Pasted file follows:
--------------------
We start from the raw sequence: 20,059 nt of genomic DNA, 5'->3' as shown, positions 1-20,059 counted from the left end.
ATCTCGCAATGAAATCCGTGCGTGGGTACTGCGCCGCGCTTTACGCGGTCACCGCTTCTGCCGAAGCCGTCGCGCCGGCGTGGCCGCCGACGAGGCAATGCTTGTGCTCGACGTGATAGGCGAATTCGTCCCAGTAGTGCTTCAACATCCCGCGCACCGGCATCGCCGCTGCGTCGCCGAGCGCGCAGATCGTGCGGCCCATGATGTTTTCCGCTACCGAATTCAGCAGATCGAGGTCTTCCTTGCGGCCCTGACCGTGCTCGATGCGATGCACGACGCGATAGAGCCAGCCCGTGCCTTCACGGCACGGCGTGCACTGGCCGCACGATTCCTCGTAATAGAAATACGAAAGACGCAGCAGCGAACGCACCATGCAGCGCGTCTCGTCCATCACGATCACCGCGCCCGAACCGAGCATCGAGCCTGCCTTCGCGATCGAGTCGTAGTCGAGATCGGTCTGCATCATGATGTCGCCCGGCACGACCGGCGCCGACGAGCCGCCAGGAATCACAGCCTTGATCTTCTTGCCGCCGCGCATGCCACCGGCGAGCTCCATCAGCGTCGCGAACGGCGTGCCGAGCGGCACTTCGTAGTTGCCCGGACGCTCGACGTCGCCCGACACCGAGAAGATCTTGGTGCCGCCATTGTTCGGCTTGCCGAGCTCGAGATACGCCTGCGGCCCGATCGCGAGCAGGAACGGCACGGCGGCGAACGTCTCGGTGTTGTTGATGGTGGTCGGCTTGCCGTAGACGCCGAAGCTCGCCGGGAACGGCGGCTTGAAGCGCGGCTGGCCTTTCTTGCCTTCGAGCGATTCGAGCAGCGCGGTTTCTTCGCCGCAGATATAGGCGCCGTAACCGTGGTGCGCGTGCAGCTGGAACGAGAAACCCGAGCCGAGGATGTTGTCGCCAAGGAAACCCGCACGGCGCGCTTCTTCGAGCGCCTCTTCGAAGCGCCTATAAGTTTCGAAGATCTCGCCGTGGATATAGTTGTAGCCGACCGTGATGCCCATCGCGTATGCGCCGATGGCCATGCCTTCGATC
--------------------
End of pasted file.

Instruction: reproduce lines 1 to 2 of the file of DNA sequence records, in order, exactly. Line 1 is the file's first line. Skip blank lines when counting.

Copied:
We start from the raw sequence: 20,059 nt of genomic DNA, 5'->3' as shown, positions 1-20,059 counted from the left end.
ATCTCGCAATGAAATCCGTGCGTGGGTACTGCGCCGCGCTTTACGCGGTCACCGCTTCTGCCGAAGCCGTCGCGCCGGCGTGGCCGCCGACGAGGCAATGCTTGTGCTCGACGTGATAGGCGAATTCGTCCCAGTAGTGCTTCAACATCCCGCGCACCGGCATCGCCGCTGCGTCGCCGAGCGCGCAGATCGTGCGGCCCATGATGTTTTCCGCTACCGAATTCAGCAGATCGAGGTCTTCCTTGCGGCCCTGACCGTGCTCGATGCGATGCACGACGCGATAGAGCCAGCCCGTGCCTTCACGGCACGGCGTGCACTGGCCGCACGATTCCTCGTAATAGAAATACGAAAGACGCAGCAGCGAACGCACCATGCAGCGCGTCTCGTCCATCACGATCACCGCGCCCGAACCGAGCATCGAGCCTGCCTTCGCGATCGAGTCGTAGTCGAGATCGGTCTGCATCATGATGTCGCCCGGCACGACCGGCGCCGACGAGCCGCCAGGAATCACAGCCTTGATCTTCTTGCCGCCGCGCATGCCACCGGCGAGCTCCATCAGCGTCGCGAACGGCGTGCCGAGCGGCACTTCGTAGTTGCCCGGACGCTCGACGTCGCCCGACACCGAGAAGATCTTGGTGCCGCCATTGTTCGGCTTGCCGAGCTCGAGATACGCCTGCGGCCCGATCGCGAGCAGGAACGGCACGGCGGCGAACGTCTCGGTGTTGTTGATGGTGGTCGGCTTGCCGTAGACGCCGAAGCTCGCCGGGAACGGCGGCTTGAAGCGCGGCTGGCCTTTCTTGCCTTCGAGCGATTCGAGCAGCGCGGTTTCTTCGCCGCAGATATAGGCGCCGTAACCGTGGTGCGCGTGCAGCTGGAACGAGAAACCCGAGCCGAGGATGTTGTCGCCAAGGAAACCCGCACGGCGCGCTTCTTCGAGCGCCTCTTCGAAGCGCCTATAAGTTTCGAAGATCTCGCCGTGGATATAGTTGTAGCCGACCGTGATGCCCATCGCGTATGCGCCGATGGCCATGCCTTCGATC